Maori culture is unique to New Zealand and thus forms a central component of New Zealand’s tourism product. The use (and subsequent commodification) of Maori culture as a tourist attraction for international and domestic visitors in New Zealand is both prominent and widespread. While Christchurch may not be widely recognised as a centre for Maori tourism, there are nonetheless numerous aspects of tourism in the region with significant links to the cultural heritage of Maori in Canterbury. Importantly, while tourism can act as a generator of employment and economic growth for indigenous populations, if not properly managed, tourism can also act to exploit and further marginalise indigenous cultures.
The Maori name for Christchurch is ‘Otautahi’ meaning, ‘place of Tautahi’ and was adopted by Maori as the general name for Christchurch in the 1930s. The 2001 New Zealand Census identified 21,960 Maori people in the 316,227 population of Christchurch City. The majority of these members are of the Ngai Tahu iwi.
In the 1980s the revival of Maori culture and the 1985 Waitangi Tribunal Amendment Act opened the doors for historical land grievances to be addressed. Maori were, however, badly affected by the Labour Government’s economic restructuring and privatisation policies of the late 1980s. At this time, many Maori were employed in government organisations such as railways and the Ministry of Works. Substantial unemployment resulted in the restructuring of government departments such as these. In addition, many Maori were also forced out of the commercial fishing sector because they lacked the funds to buy fishing quotas from the government. Movement into tourism sector filled the gap left by restructuring. Research by Lincoln University shows that Maori perceived the impacts of tourism as both positive and negative.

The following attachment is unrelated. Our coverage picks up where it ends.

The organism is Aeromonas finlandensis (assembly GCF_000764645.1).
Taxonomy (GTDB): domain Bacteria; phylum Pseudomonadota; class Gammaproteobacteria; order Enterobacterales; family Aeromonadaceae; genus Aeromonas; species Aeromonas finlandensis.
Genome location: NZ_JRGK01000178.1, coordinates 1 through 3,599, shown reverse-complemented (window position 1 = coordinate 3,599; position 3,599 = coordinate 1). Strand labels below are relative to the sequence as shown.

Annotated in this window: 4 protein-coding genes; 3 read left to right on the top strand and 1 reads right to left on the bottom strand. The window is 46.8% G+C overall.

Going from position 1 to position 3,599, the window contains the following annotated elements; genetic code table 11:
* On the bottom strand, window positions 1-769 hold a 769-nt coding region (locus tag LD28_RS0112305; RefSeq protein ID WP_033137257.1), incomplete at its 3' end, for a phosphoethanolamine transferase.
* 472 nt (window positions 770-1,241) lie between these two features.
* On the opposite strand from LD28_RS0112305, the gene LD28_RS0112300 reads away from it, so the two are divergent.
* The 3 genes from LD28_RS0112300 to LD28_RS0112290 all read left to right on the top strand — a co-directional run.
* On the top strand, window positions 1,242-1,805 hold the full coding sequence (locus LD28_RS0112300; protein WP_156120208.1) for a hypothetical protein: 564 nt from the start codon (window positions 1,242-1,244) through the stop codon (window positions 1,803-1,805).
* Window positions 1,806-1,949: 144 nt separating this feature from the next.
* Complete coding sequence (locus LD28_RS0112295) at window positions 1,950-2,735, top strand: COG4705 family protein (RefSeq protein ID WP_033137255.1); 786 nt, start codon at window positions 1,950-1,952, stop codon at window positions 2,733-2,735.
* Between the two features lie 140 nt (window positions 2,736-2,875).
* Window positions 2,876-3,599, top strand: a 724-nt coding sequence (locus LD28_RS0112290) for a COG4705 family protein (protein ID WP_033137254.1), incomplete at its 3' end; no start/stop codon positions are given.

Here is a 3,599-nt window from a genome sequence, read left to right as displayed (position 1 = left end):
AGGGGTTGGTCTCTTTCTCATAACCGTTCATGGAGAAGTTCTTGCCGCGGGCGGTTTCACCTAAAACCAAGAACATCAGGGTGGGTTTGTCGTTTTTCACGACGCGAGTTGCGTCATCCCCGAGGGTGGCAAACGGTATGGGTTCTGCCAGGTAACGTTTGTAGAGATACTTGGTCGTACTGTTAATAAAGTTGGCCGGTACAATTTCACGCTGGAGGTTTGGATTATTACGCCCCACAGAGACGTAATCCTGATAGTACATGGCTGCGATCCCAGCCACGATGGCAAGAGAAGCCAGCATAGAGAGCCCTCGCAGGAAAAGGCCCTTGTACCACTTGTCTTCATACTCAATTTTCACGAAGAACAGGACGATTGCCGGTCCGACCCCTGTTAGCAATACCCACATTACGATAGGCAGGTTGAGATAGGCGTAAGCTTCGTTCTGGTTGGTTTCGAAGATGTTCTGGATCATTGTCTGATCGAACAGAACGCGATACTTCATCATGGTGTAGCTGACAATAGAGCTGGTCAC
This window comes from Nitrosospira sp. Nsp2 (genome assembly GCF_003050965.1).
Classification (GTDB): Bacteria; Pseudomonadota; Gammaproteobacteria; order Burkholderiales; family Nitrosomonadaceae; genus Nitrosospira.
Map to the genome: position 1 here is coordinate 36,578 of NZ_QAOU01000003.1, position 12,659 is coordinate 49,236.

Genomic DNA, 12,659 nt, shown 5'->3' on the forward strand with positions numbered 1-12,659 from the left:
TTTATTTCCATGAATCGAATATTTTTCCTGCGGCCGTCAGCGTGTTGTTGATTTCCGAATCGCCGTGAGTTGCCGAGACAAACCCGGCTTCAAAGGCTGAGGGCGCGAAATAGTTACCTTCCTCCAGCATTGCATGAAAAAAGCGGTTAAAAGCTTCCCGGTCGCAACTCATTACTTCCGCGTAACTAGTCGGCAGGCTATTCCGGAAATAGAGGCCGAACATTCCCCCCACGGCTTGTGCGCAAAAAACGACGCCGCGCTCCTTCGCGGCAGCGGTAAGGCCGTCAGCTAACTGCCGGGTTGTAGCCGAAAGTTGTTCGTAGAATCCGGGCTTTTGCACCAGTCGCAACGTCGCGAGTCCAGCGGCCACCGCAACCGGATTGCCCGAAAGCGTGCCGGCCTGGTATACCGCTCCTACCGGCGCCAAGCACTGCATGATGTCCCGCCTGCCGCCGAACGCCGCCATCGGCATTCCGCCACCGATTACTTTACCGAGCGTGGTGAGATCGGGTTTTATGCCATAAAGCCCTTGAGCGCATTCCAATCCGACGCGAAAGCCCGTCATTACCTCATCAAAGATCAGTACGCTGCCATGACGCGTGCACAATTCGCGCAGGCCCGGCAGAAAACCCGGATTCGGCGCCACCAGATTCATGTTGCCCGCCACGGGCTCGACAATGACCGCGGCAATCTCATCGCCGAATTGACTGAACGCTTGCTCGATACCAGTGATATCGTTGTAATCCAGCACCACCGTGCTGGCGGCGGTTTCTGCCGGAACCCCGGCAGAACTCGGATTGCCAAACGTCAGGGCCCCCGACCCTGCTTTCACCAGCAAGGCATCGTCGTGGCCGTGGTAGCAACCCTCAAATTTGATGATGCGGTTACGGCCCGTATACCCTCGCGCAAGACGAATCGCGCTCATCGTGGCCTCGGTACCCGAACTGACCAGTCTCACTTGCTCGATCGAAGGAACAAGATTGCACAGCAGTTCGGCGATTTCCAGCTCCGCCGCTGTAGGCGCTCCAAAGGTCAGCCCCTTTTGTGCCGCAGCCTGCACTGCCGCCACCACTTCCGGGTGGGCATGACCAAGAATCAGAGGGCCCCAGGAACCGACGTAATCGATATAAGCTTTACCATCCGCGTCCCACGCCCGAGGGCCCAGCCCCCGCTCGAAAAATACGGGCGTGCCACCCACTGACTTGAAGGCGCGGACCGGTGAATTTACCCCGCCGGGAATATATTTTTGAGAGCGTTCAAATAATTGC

Positive cultural impacts of tourism on Maori
- Investment in future generations, by developing economic stability.
- Opportunities to meet people of other cultures and pass on some Maori culture to them.
- Society becoming more open-minded.
- Increased concern for the environment among the whole population.
- The sale of Maori arts and crafts creates interest in Maori culture and a sense of pride among the Maori people.
Negative cultural impacts of tourism on Maori
- Some international tourists do not recognise cultural values and protocol (e.g. wandering around a Marae during a Hui).
- Inappropriate use of Maori images in tourism can be culturally damaging (e.g. the Maori head is tapu).
- Commodification of Maori culture - cheap materials being used for traditional crafts.
- Not all shops selling Maori crafts are Maori owned or operated or benefit Maori in economic terms.
Zygadlo, F.K., McIntosh, A., Matunga, H.P., Fairweather, J.R. and Simmons, D.G. (2003). Maori Tourism: Concepts, Characteristics and Definition. Tourism Recreation Research and Education Centre (TRREC), Lincoln University, Report No. 36.
Zygadlo, F.K., McIntosh, A., Matunga, H.P., Fairweather, J.R. and Simmons, D.G. (2003). The Values Associated with Maori-Centred Tourism in Canterbury. Tourism Recreation Research and Education Centre (TRREC), Lincoln University, Report No. 35.
- List the two main factors that led Maori into tourism development.
- Evaluate the positive and negative impacts of tourism on Maori. Write a paragraph stating your argument that the impacts of tourism are mainly positive for Maori. Justify you choice with reasons.
- Which geographic area is most relevant to this topic? Describe the geographic idea and give examples of its applications.
- You are a Maori Tourism Consultant who has been retained by Ngai Tahu to produce a plan for further development of Maori Tourism in Christchurch. Outline your plan and justify your recommendations.
- Define the Maori term 'Manaakitanga' and explain its importance in New Zealand tourism.